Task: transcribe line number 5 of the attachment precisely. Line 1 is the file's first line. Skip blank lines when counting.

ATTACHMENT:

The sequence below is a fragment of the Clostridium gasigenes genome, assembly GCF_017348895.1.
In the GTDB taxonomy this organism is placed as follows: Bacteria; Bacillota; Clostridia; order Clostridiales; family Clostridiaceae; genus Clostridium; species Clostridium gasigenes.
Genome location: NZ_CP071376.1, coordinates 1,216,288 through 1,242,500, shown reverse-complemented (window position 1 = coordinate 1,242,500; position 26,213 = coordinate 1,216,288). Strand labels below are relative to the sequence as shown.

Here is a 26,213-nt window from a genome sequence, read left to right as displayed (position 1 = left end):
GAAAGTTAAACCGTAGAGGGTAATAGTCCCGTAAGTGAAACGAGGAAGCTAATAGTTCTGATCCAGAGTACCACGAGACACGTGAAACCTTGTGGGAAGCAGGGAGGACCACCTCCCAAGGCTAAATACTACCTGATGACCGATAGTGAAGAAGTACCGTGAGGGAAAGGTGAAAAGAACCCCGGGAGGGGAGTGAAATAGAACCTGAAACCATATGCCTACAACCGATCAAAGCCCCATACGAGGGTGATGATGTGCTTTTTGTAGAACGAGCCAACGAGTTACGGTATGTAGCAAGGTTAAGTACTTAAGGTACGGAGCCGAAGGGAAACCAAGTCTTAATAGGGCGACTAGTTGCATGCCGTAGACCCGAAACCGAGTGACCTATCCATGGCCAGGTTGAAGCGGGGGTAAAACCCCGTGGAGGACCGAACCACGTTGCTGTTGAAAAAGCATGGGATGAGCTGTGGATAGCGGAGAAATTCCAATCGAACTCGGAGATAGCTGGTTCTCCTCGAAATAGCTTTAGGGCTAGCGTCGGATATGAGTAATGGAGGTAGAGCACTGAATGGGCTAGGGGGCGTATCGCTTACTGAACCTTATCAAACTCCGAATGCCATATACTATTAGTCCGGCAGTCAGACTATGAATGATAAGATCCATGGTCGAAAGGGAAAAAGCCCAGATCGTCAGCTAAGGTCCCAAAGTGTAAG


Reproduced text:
GAAAGTTAAACCGTAGAGGGTAATAGTCCCGTAAGTGAAACGAGGAAGCTAATAGTTCTGATCCAGAGTACCACGAGACACGTGAAACCTTGTGGGAAGCAGGGAGGACCACCTCCCAAGGCTAAATACTACCTGATGACCGATAGTGAAGAAGTACCGTGAGGGAAAGGTGAAAAGAACCCCGGGAGGGGAGTGAAATAGAACCTGAAACCATATGCCTACAACCGATCAAAGCCCCATACGAGGGTGATGATGTGCTTTTTGTAGAACGAGCCAACGAGTTACGGTATGTAGCAAGGTTAAGTACTTAAGGTACGGAGCCGAAGGGAAACCAAGTCTTAATAGGGCGACTAGTTGCATGCCGTAGACCCGAAACCGAGTGACCTATCCATGGCCAGGTTGAAGCGGGGGTAAAACCCCGTGGAGGACCGAACCACGTTGCTGTTGAAAAAGCATGGGATGAGCTGTGGATAGCGGAGAAATTCCAATCGAACTCGGAGATAGCTGGTTCTCCTCGAAATAGCTTTAGGGCTAGCGTCGGATATGAGTAATGGAGGTAGAGCACTGAATGGGCTAGGGGGCGTATCGCTTACTGAACCTTATCAAACTCCGAATGCCATATACTATTAGTCCGGCAGTCAGACTATGAATGATAAGATCCATGGTCGAAAGGGAAAAAGCCCAGATCGTCAGCTAAGGTCCCAAAGTGTAAG